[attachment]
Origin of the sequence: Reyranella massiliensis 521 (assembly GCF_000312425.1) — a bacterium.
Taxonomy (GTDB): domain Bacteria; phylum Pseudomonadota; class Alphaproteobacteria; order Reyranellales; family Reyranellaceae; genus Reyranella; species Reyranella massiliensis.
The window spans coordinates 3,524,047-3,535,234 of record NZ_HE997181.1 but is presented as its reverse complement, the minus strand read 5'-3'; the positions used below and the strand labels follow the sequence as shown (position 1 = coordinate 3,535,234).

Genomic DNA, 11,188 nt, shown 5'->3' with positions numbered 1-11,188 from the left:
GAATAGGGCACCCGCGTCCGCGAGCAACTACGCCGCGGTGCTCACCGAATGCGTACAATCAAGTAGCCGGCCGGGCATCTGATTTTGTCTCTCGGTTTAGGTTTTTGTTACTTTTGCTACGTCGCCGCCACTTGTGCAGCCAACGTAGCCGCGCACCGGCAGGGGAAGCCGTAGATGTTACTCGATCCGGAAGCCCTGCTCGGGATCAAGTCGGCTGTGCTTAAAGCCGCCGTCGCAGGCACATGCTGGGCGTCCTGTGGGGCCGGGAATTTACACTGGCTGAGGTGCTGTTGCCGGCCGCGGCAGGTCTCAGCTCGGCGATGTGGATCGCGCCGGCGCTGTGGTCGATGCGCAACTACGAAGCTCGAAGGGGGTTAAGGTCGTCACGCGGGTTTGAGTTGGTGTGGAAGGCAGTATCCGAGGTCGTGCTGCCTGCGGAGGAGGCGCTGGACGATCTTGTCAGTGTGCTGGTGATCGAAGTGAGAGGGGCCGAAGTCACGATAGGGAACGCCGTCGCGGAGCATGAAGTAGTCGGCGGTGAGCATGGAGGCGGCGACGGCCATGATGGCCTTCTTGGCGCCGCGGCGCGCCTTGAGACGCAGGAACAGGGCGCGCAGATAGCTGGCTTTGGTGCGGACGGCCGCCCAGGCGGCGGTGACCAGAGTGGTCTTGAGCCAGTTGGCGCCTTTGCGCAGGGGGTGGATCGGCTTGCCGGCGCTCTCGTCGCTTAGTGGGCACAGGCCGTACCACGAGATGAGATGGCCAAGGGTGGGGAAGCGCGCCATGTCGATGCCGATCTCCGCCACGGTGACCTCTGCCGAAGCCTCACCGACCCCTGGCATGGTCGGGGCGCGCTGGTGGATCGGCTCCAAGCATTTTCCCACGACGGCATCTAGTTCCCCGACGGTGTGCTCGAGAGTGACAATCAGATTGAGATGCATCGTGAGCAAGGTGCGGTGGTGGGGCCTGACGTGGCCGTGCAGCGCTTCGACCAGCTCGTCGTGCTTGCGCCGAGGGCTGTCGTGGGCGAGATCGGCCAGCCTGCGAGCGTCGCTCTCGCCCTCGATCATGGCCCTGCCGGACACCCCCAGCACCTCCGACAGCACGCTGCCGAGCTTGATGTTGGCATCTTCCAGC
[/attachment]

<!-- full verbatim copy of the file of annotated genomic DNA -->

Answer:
Origin of the sequence: Reyranella massiliensis 521 (assembly GCF_000312425.1) — a bacterium.
Taxonomy (GTDB): domain Bacteria; phylum Pseudomonadota; class Alphaproteobacteria; order Reyranellales; family Reyranellaceae; genus Reyranella; species Reyranella massiliensis.
The window spans coordinates 3,524,047-3,535,234 of record NZ_HE997181.1 but is presented as its reverse complement, the minus strand read 5'-3'; the positions used below and the strand labels follow the sequence as shown (position 1 = coordinate 3,535,234).

Genomic DNA, 11,188 nt, shown 5'->3' with positions numbered 1-11,188 from the left:
GAATAGGGCACCCGCGTCCGCGAGCAACTACGCCGCGGTGCTCACCGAATGCGTACAATCAAGTAGCCGGCCGGGCATCTGATTTTGTCTCTCGGTTTAGGTTTTTGTTACTTTTGCTACGTCGCCGCCACTTGTGCAGCCAACGTAGCCGCGCACCGGCAGGGGAAGCCGTAGATGTTACTCGATCCGGAAGCCCTGCTCGGGATCAAGTCGGCTGTGCTTAAAGCCGCCGTCGCAGGCACATGCTGGGCGTCCTGTGGGGCCGGGAATTTACACTGGCTGAGGTGCTGTTGCCGGCCGCGGCAGGTCTCAGCTCGGCGATGTGGATCGCGCCGGCGCTGTGGTCGATGCGCAACTACGAAGCTCGAAGGGGGTTAAGGTCGTCACGCGGGTTTGAGTTGGTGTGGAAGGCAGTATCCGAGGTCGTGCTGCCTGCGGAGGAGGCGCTGGACGATCTTGTCAGTGTGCTGGTGATCGAAGTGAGAGGGGCCGAAGTCACGATAGGGAACGCCGTCGCGGAGCATGAAGTAGTCGGCGGTGAGCATGGAGGCGGCGACGGCCATGATGGCCTTCTTGGCGCCGCGGCGCGCCTTGAGACGCAGGAACAGGGCGCGCAGATAGCTGGCTTTGGTGCGGACGGCCGCCCAGGCGGCGGTGACCAGAGTGGTCTTGAGCCAGTTGGCGCCTTTGCGCAGGGGGTGGATCGGCTTGCCGGCGCTCTCGTCGCTTAGTGGGCACAGGCCGTACCACGAGATGAGATGGCCAAGGGTGGGGAAGCGCGCCATGTCGATGCCGATCTCCGCCACGGTGACCTCTGCCGAAGCCTCACCGACCCCTGGCATGGTCGGGGCGCGCTGGTGGATCGGCTCCAAGCATTTTCCCACGACGGCATCTAGTTCCCCGACGGTGTGCTCGAGAGTGACAATCAGATTGAGATGCATCGTGAGCAAGGTGCGGTGGTGGGGCCTGACGTGGCCGTGCAGCGCTTCGACCAGCTCGTCGTGCTTGCGCCGAGGGCTGTCGTGGGCGAGATCGGCCAGCCTGCGAGCGTCGCTCTCGCCCTCGATCATGGCCCTGCCGGACACCCCCAGCACCTCCGACAGCACGCTGCCGAGCTTGATGTTGGCATCTTCCAGC